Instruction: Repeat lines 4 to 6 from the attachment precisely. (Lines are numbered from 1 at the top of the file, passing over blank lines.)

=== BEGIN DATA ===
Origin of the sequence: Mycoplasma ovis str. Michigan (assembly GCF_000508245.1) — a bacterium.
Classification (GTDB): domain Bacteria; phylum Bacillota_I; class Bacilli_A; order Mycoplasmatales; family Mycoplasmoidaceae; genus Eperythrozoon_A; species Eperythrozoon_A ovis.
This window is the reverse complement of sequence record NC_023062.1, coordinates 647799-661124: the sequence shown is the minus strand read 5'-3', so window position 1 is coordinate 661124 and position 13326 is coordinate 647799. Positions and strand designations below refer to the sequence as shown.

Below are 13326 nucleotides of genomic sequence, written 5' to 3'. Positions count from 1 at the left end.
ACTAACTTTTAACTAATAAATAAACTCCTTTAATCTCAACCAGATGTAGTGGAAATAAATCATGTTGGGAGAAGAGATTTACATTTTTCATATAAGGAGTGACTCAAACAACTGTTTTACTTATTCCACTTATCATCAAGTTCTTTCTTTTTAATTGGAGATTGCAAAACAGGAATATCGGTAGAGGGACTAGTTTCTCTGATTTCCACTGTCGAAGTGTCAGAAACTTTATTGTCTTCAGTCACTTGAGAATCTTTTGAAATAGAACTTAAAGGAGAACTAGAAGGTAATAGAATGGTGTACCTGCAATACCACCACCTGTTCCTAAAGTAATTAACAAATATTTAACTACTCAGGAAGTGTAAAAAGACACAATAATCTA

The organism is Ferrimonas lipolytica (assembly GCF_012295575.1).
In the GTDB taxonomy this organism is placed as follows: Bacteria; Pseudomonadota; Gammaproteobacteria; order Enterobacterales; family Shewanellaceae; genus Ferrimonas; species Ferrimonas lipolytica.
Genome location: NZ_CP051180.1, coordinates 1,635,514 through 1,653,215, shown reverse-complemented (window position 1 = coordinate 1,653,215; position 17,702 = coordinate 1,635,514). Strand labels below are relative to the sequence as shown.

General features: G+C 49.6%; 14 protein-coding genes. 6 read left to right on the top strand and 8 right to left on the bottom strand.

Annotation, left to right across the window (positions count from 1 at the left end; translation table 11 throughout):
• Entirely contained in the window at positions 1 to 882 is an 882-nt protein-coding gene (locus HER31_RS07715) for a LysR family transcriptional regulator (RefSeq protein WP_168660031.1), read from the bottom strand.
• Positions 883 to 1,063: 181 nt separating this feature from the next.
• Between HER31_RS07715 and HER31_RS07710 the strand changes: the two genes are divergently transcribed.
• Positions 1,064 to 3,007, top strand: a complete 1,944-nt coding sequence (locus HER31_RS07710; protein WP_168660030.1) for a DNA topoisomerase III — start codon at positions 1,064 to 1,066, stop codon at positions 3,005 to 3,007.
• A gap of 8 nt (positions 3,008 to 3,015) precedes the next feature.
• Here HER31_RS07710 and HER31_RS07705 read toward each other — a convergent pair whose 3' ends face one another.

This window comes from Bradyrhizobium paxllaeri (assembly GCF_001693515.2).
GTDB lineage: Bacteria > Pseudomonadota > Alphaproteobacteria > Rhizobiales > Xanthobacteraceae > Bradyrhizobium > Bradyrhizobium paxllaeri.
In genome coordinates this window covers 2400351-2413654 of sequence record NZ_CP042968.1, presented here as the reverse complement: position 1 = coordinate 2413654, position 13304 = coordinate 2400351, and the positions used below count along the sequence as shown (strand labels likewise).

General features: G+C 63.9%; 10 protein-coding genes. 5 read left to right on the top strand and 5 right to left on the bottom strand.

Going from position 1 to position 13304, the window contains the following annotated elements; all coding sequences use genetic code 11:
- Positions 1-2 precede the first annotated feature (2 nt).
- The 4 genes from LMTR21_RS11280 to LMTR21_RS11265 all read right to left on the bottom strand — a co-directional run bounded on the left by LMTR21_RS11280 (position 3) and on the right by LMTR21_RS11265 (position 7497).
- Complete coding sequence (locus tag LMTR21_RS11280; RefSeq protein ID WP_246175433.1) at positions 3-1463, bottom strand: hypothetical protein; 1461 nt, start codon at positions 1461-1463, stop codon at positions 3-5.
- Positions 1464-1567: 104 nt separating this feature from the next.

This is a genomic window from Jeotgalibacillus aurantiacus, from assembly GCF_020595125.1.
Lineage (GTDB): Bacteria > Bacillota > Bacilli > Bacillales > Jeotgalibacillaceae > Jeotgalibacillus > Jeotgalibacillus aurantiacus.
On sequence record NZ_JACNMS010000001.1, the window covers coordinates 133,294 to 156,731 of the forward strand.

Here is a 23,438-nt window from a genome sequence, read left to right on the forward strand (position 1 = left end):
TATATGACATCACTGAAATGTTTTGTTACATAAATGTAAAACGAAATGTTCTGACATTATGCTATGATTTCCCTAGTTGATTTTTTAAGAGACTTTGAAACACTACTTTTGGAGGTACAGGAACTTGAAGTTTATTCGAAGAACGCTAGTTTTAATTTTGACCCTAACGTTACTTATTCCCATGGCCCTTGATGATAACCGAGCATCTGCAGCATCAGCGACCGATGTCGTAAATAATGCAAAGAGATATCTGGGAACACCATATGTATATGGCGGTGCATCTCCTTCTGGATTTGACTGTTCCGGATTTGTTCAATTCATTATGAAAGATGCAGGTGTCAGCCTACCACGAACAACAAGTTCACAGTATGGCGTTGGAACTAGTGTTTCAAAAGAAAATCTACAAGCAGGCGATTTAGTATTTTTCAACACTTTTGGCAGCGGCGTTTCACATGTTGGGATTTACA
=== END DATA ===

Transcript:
Below are 13326 nucleotides of genomic sequence, written 5' to 3'. Positions count from 1 at the left end.
ACTAACTTTTAACTAATAAATAAACTCCTTTAATCTCAACCAGATGTAGTGGAAATAAATCATGTTGGGAGAAGAGATTTACATTTTTCATATAAGGAGTGACTCAAACAACTGTTTTACTTATTCCACTTATCATCAAGTTCTTTCTTTTTAATTGGAGATTGCAAAACAGGAATATCGGTAGAGGGACTAGTTTCTCTGATTTCCACTGTCGAAGTGTCAGAAACTTTATTGTCTTCAGTCACTTGAGAATCTTTTGAAATAGAACTTAAAGGAGAACTAGAAGGTAATAGAATGGTGTACCTGCAATACCACCACCTGTTCCTAAAGTAATTAACAAATATTTAACTACTCAGGAAGTGTAAAAAGACACAATAATCTA

The organism is Ferrimonas lipolytica (assembly GCF_012295575.1).